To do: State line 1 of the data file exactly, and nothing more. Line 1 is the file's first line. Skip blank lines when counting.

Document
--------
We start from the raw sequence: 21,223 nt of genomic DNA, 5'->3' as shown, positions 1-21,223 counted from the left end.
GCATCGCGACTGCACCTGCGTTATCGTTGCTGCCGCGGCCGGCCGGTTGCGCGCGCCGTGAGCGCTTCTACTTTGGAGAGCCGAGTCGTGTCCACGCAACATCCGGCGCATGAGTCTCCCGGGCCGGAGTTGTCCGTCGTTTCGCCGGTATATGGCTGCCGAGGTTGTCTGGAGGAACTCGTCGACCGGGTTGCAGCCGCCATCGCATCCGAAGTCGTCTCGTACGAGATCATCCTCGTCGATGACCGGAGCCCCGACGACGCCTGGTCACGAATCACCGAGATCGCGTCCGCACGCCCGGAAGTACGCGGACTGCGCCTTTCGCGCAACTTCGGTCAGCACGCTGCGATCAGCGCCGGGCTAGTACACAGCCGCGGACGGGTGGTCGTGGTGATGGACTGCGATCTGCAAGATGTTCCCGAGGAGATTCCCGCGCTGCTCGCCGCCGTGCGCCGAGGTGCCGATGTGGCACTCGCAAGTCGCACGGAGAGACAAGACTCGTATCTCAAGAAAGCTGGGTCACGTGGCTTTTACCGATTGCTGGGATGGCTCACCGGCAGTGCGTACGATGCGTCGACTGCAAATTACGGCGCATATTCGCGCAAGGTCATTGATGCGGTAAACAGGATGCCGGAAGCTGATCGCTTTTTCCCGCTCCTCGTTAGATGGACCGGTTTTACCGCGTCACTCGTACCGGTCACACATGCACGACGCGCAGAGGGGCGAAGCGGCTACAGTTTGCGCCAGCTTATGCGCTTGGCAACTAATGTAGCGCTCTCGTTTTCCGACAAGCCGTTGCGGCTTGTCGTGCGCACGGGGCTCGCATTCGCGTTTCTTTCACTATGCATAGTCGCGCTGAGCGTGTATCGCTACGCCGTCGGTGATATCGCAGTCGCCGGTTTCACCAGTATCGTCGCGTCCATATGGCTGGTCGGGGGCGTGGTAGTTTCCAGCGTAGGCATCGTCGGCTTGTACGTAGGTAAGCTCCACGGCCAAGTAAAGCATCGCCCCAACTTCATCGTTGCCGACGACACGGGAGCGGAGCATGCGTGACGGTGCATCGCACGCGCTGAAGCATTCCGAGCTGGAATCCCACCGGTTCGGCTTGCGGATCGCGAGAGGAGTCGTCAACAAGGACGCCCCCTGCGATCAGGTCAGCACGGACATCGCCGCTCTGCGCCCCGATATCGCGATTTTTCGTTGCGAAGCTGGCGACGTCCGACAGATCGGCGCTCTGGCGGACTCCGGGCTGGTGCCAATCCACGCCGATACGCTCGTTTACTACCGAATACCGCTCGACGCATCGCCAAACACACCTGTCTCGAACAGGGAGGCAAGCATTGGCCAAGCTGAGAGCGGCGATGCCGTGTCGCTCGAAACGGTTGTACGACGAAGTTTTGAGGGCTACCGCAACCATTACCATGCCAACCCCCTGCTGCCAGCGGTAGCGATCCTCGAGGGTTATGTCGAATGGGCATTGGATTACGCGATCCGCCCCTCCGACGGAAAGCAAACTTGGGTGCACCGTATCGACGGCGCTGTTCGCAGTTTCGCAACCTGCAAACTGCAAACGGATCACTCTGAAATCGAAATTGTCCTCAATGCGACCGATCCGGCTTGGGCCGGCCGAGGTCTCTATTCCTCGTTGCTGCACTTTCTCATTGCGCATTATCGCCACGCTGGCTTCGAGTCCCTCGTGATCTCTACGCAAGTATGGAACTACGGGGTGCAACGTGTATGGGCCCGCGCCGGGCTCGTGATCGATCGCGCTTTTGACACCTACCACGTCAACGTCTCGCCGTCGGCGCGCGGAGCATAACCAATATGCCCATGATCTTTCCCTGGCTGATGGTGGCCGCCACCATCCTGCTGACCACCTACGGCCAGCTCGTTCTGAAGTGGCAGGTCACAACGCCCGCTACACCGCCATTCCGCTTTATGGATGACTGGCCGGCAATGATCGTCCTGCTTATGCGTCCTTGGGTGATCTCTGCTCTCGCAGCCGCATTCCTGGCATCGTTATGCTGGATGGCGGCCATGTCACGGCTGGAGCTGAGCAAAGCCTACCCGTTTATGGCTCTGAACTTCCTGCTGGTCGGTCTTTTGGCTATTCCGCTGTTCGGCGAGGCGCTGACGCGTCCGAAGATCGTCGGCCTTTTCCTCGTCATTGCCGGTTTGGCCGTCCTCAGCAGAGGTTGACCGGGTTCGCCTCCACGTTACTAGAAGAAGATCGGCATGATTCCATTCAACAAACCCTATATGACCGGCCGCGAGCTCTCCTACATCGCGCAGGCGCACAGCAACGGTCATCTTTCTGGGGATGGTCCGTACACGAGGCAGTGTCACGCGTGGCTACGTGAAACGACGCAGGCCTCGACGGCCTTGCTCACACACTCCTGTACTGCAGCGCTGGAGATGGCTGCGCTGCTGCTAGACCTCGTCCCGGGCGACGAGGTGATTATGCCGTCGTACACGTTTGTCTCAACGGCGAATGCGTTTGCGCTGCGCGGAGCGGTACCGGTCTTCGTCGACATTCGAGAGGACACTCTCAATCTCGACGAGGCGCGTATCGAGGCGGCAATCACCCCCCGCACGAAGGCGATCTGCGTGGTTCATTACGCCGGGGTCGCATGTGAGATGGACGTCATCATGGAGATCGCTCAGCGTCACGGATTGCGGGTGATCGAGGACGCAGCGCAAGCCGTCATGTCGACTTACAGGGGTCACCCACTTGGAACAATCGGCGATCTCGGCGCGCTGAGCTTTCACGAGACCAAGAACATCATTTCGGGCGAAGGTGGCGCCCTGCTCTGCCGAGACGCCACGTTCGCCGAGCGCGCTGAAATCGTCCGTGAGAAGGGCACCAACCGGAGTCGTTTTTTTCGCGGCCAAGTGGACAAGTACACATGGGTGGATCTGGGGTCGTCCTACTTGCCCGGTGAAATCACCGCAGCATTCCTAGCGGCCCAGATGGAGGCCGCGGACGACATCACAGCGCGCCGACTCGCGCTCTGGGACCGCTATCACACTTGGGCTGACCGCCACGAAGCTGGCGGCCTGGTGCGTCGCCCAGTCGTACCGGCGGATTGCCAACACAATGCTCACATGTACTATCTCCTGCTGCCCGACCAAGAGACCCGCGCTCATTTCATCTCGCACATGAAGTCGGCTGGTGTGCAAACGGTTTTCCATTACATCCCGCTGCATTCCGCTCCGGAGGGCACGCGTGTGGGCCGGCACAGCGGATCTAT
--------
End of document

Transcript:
We start from the raw sequence: 21,223 nt of genomic DNA, 5'->3' as shown, positions 1-21,223 counted from the left end.